The Barcelona Ventures Silicon Valley Acceleration Program is presenting 6 startups with the once-in-a-lifetime opportunity to get access to funding in the United States. The 6 companies planning to expand or raise capital in the US have completed the first 5 weeks of the acceleration program in Barcelona and are flying to San Francisco for an on-site immersive experience that will help them get their foot in the door and start building their future in Silicon Valley.
Disembarking in Silicon Valley
The Barcelona Ventures Silicon Valley Acceleration Program, backed by ACCIÓ, an agency of the Government of Catalonia, started on May 29. The teams are flying to San Francisco this week to start the Silicon Valley portion of the program on July 12, which will conclude with a Demo Day on July 25, where the teams will present their projects to US investors. During their stay, the teams will be hosted by the e-commerce and internet giant Rakuten at their Silicon Valley offices.
“Our goal is to break down the wall between investors in Silicon Valley and startups from Barcelona,” says Francesc Bach, Founder of Barcelona Ventures.
The first part of the program consisted of a preparation for the entry to the US market. With the help of mentors and through online one-on-one meetings, the teams have been working on their go-to-market strategy and US investment readiness. The mentors are well-established veterans of the US tech industry, and they will be the ones to aid the selected startups with gaining a foothold in the San Francisco Bay Area and establishing connections with clients, partners and investors.
The selected startups are all pre-series A and have been operating for at least 2 years. They come from different industries but they all have the potential to be disruptive in their own markets.
The 6 Barcelona startups taking part in the Silicon Valley Acceleration Program
Biogprognos is a pioneer in non-invasive cancer diagnosis. They’ve created blood test based biomarker solutions that help in detecting breast, lung, ovarian, prostate and unknown primary cancer. Their MBDAAs can replace standard of care technologies, are cheap, non-invasive and provide an accurate diagnosis, among other benefits.
Alife social believes that while no technology can replace a hug, it can help people who have lost a loved one. They’ve developed a platform where you can share memories – photos, videos, anecdotes – of someone you lost with your family and friends. It’s an online ceremony that facilitates communication in difficult times. And provides funeral homes with an excellent tool to communicate and engage with the families.
Herta Security is a leader in facial recognition. They develop security software, specializing in identifying crowds in real time via IP cameras. Their unique software detects, identifies and verifies the identity of a person and is characterized by its speed, accuracy and ease of use.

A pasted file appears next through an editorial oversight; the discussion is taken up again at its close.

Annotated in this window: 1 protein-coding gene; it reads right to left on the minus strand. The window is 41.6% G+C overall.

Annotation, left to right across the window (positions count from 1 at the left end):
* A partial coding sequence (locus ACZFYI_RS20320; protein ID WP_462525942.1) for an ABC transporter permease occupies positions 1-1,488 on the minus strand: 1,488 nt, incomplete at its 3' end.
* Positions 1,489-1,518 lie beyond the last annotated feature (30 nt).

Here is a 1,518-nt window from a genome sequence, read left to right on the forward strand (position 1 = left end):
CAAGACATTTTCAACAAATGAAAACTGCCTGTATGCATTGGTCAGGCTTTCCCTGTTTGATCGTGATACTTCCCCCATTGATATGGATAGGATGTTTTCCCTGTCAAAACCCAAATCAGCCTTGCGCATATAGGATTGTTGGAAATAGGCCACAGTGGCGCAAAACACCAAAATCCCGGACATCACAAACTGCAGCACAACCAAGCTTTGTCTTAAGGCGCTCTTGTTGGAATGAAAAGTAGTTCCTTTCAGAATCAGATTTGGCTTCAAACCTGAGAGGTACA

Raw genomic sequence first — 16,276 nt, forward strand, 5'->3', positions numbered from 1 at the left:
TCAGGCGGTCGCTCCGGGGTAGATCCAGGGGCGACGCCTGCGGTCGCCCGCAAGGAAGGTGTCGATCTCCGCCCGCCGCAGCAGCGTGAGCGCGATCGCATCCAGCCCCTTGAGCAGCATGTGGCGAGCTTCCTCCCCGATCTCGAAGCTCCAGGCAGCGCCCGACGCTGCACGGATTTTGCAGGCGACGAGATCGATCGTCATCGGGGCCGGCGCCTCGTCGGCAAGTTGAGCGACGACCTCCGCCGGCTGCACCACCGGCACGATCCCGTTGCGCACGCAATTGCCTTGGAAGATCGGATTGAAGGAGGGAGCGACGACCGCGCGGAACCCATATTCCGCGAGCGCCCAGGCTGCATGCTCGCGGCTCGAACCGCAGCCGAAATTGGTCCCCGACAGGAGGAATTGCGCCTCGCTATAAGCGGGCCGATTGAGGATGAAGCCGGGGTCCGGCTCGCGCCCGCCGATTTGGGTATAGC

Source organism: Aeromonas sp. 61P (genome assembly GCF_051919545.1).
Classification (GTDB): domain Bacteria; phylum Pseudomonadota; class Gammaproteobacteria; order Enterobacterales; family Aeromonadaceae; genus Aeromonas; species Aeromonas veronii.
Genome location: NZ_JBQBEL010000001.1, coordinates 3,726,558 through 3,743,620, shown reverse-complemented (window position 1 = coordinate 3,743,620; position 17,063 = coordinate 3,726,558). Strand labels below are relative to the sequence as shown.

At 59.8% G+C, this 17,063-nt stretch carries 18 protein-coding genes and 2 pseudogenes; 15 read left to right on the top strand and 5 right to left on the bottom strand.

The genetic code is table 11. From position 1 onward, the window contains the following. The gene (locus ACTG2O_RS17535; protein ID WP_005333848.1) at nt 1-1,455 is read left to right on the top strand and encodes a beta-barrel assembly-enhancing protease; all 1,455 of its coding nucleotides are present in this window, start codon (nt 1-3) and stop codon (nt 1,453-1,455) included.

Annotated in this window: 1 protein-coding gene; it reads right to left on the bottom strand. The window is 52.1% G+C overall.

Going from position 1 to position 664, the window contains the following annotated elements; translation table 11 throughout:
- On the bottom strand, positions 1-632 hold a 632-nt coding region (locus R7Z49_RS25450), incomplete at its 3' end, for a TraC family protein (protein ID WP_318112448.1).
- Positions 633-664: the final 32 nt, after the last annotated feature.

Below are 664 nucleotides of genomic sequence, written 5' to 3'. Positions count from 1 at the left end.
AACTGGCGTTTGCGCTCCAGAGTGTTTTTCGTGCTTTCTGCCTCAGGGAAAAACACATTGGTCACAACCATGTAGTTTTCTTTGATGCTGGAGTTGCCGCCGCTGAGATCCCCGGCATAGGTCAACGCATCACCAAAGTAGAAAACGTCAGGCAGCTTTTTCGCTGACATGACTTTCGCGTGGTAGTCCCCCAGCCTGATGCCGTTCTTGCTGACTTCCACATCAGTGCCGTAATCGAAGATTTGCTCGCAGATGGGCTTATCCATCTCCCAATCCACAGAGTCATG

The Construct is a platform where users can learn ROS skills and become developers for robotics by programming online simulated robots. They provide a unique learning method based on learning the most important parts of ROS, progressing step-by-step, and practicing every step using simulated robots.
Sapenta provides enterprise smartworking software for flexible, collaborative and productive workplaces. Their all-in-one digital platform connects all the tools needed to work efficiently and collaborate in one place.
Ionic AI has developed a kernel that lets users make their phones become intelligent systems, adapt to them, run smoothly and perform the best that they can. Their goal is to bring the future of mobile computing to everyone.
Should all startups go to Silicon Valley?
In the last decade, the Barcelona startup ecosystem has been growing and evolving at an incredible rate. However, depending on the goals of a company and the nature of their business, the local ecosystem may still impose certain limits.
According to Francesc Bach, whether a startup should try their luck in Silicon Valley depends on two things. “First, the business model. If your business model needs a lot of money for fast scaling, you may need to go to Silicon Valley. Investors in Spain are hesitant to take big risks – they usually prefer investing in companies that are already closer to break even or making a profit. Secondly, it depends on the ambition of the entrepreneur. If you want to have a global company, you can not obtain all the necessary resources in Spain. Even though the ecosystem in Spain is growing, and you can scale more than before, there is still a limit,” he says.
Investors in Silicon Valley are open to speaking to European startups, but the connection has to be made.
“Investors are already interested, but we have to show them that in Barcelona, we’ve got amazing talent, entrepreneurs and projects that can compete with Silicon Valley companies. Our goal with Barcelona Ventures is to help our startups get a foothold in Silicon Valley, to connect with investors and, eventually, be invested in.”